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Treatment Of  Pediatric  Bipolar  Disorder 82010

Treatment Of Pediatric Bipolar Disorder 82010



Dr. Grcevich\'s Grand Rounds Lecture delivered at Akron Children\'s Hospital, August 20, 2010

Dr. Grcevich\'s Grand Rounds Lecture delivered at Akron Children\'s Hospital, August 20, 2010



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    Treatment Of  Pediatric  Bipolar  Disorder 82010 Treatment Of Pediatric Bipolar Disorder 82010 Presentation Transcript

    • Bipolar: To Be or Not To Be… Pediatric Bipolar Update
      • Stephen Grcevich, MD
      • President and Founder, Family Center by the Falls Chagrin Falls, OH
      • Department of Psychiatry Northeastern Ohio Universities College of Medicine
      • Presented at: Children’s Hospital Medical Center of Akron August 20, 2010
      E-mail: drgrcevich@fcbtf.com Phone: (440) 543-3400 Twitter: @drgrcevich
    • Educational objectives:
      • Familiarize health care professionals with current information regarding the diagnosis of Bipolar Disorder in Children Review recent evidence-based literature regarding Bipolar Spectrum Disorders Identify treatment options, including medication management, of mood disorders in children
    • Stephen Grcevich, MD: disclosures: Pharmaceutical Industry Consulting: Shire US (100% of compensation donated to charity since 1/1/08) Grant/Research Support Child and Adolescent Psychiatry Trials (CAPTN) Network-ASK, PARCA, NOTA studies funded through NIMH Speakers’ Bureaus None since 2006 Other Financial/Material Support Web MD/Medscape Leerink-Swann Major Shareholder None
    • The greatest controversy in our field?
      • 40X increase in outpatient visits for pediatric bipolar disorder between 1994-95 and 2002-03 (6X increase in prevalence of bipolar diagnosis)
      • The majority of kids receiving the diagnosis don’t meet traditional DSM-IV criteria for the disorder
      • Average number of psychotropic medications: 3.4
      • Average number of medication trials: 6.3 (+/- 3.7)
      • Medications approved for pediatric bipolar disorder associated with rapid, large increases in weight, lipid, cholesterol elevation, Type 2 diabetes
      Moreno C, Laje G, Blanco C, et al. Arch. Gen. Psychiatry 64, 1032–1039 (2007).
    • Weight gain in antipsychotic naïve pediatric patients: Correll, CU et al., JAMA. 2009;302:1765–1773.
    • Metabolic effects of second-generation antipsychotics in pediatric patients: Correll, CU et al., JAMA. 2009;302:1765–1773. Agent: Metabolic Effects: Olanzapine  fasting glucose  insulin  insulin resistance Quetiapine  total cholesterol  triglycerides  HDL cholesterol  triglyceride:HDL ratio Risperidone  triglycerides Aripiprazole No significant metabolic effects
    • Diagnostic criteria for Bipolar Disorder:
      • A distinct period of elevated, expansive or irritable mood lasting at least one week in which three or more of the following are present (four if mood is only irritable):
      • Inflated self-esteem, grandiosity
      • Decreased need for sleep
      • Pressured speech
      • Flight of ideas, racing thoughts
      • Increased distractibility
      • Increased goal-directed activity (psychomotor agitation)
      • Involvement in pleasurable behaviors with potential for painful consequences
      Diagnostic and Statistical Manual of Mental Disorders, Fourth Edition - Text Revision (DSM IV-TR)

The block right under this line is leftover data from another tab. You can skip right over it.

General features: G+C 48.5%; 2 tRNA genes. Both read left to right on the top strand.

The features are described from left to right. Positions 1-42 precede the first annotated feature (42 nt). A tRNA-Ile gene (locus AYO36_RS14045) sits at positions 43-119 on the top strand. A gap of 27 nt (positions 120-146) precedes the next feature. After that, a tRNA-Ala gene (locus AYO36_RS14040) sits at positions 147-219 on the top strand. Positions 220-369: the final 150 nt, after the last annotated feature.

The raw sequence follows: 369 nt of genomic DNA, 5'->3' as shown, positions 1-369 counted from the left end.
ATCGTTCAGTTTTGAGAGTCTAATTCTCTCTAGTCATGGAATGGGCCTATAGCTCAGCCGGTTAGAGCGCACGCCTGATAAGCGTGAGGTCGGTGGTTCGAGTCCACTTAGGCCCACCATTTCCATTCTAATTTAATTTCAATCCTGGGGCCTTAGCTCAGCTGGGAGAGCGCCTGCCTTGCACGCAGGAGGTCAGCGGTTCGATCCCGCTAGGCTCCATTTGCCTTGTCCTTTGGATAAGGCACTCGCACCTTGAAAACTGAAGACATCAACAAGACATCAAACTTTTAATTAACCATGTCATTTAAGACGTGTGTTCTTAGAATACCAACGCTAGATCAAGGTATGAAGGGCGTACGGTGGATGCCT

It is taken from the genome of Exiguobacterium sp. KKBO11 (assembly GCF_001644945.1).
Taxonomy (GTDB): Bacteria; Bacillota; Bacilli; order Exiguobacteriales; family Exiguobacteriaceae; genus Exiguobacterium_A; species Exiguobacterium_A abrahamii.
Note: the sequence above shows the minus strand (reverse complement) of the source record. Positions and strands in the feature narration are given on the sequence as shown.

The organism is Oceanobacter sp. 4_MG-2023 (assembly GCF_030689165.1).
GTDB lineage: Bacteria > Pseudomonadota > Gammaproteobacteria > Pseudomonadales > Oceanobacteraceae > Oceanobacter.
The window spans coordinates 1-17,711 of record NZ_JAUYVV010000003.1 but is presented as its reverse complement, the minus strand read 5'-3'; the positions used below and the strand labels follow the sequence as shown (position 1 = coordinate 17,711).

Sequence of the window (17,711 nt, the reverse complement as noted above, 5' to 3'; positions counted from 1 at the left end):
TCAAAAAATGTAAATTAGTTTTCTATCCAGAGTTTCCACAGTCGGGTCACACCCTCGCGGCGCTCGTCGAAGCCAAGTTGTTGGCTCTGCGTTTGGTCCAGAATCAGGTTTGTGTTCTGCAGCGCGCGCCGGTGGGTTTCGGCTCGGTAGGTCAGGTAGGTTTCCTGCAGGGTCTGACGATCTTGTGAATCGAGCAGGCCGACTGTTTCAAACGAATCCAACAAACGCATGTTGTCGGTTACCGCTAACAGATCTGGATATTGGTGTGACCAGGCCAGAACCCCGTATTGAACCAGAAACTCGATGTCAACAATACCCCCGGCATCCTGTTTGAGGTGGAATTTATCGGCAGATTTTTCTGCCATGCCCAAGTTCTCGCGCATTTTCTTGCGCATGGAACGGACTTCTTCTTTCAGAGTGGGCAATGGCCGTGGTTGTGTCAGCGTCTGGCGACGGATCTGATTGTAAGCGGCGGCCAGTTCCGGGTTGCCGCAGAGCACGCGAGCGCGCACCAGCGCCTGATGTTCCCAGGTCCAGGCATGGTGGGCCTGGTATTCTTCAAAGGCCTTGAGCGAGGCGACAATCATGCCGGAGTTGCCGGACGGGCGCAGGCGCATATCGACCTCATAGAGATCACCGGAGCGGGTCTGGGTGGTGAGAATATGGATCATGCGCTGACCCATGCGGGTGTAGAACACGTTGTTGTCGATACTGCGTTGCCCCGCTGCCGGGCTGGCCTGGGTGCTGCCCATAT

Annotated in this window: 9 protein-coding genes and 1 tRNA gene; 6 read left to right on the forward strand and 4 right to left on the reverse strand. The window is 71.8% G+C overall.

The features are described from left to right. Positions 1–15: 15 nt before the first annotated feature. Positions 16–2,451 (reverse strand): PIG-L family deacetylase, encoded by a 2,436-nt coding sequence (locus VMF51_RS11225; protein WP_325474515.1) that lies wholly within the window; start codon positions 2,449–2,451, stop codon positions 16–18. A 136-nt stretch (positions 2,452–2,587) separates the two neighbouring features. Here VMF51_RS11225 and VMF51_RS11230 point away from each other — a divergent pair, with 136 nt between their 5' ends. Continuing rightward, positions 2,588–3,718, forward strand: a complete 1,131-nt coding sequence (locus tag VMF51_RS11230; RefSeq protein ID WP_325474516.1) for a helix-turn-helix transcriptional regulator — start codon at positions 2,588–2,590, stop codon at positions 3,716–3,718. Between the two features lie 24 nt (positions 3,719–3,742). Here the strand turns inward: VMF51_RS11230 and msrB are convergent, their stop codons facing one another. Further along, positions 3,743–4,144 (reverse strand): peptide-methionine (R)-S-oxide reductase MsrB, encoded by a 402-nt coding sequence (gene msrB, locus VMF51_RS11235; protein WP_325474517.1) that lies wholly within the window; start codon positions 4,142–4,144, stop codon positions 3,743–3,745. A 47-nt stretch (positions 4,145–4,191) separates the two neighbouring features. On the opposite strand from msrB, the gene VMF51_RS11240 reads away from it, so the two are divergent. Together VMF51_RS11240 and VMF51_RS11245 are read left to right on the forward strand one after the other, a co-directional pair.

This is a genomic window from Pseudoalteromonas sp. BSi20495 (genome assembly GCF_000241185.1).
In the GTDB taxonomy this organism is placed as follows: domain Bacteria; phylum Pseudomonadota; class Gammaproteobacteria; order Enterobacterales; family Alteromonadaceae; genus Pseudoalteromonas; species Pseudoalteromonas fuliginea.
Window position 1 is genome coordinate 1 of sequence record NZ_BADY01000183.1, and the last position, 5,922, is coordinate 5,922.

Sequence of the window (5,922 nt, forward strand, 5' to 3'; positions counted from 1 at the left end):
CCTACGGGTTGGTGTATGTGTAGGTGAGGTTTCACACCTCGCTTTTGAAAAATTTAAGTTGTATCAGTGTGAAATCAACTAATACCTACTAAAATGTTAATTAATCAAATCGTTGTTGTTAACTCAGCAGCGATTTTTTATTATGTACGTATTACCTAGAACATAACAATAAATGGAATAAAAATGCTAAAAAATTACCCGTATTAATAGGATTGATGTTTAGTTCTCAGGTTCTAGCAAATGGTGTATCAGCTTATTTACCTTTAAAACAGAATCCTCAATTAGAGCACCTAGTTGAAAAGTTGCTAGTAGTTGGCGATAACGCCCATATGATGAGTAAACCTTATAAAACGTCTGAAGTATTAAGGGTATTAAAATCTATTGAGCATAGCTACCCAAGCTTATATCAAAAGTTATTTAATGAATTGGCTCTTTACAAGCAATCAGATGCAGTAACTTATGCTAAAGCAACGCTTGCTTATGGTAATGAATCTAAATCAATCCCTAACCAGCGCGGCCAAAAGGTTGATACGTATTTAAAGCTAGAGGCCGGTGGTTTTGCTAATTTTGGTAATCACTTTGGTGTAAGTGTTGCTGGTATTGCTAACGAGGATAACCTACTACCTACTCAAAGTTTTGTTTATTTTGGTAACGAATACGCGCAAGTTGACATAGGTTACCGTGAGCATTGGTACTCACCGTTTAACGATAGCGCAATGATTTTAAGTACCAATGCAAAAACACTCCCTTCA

• Diagnostic criteria for Bipolar Disorder:
      • Mixed episodes: symptoms of mania and depression last at least seven days
      • Bipolar II: major depression and hypomania last at least four days
      • Rapid Cycling: four or more full episodes in a calendar year
      • Bipolar NOS: cases that don’t meet criteria for other bipolar conditions…the majority of pediatric cases
      • *Ultrarapid Cycling: brief, frequent episodes lasting from a few hours to less than four days
      • *Ultradian Cycling: cycles last minutes to hours, >365 cycles/year
      • *Condition not listed in DSM-IV
      Diagnostic and Statistical Manual of Mental Disorders, Fourth Edition - Text Revision (DSM IV-TR)
    • Comorbidity and pediatric bipolar disorder:
      • ADHD: 90% in children with bipolar disorder, 60% in teens with bipolar disorder, 13% in adults with bipolar disorder
      • Prevalence of anxiety disorders: 56-76%
      • Increased substance abuse risk-greater risk in adolescent-onset vs. childhood onset BPD
      • 4X greater risk of post-traumatic stress disorder
      Joshi G, Wilens T. Child Adolesc Psychiatric Clin N Am 18 (2009) 291–319
    • Differentiating between ADHD and BPD in early adolescence: Geller et al. J Affect Disord. 1998;51:81. Geller B, Luby J. J Am Acad Child Adolesc Psychiatry (1998): 37(10) 1005 Symptom BPD (n=60) % ADHD (n=60) % P Value Elated mood 86.7 5 0.001 Grandiosity 85 6.7 0.001 Hypersexuality 45 8.3 0.001 Decreased need for sleep 43.3 5 0.001 Racing thoughts 48.3 0 0.001 Hyperenergetic 96.7 91.7 0.44 Distractibility 91.7 95 0.72
    • Differential diagnosis of pediatric bipolar disorder :
      • Medical/neurologic concerns (iatrogenic)
      • ADHD/Conduct Disorder
      • Anxiety disorders
      • Psychotic disorders
      • Substance use disorders
      • Borderline Personality Disorder (and other Cluster B conditions)
      • Environmental, psychosocial, parenting factors
    • The center of the controversy:
      • There’s a large group of kids who demonstrate:
      • Irritability as their predominant mood state
      • Problems with emotional self-regulation often resulting in aggression
      • Problems with attention, concentration, academic performance
      • “At-risk” behaviors…self-injury, substance use, suicidal threats
    • Temper Dysregulation Disorder (TDD) with Dysphoria (proposed in DSM-V):
      • Characterized by severe recurrent temper outbursts in response to common stressors
      • Temper outbursts are manifest verbally and/or behaviorally, such as in the form of verbal rages, or physical aggression towards people or property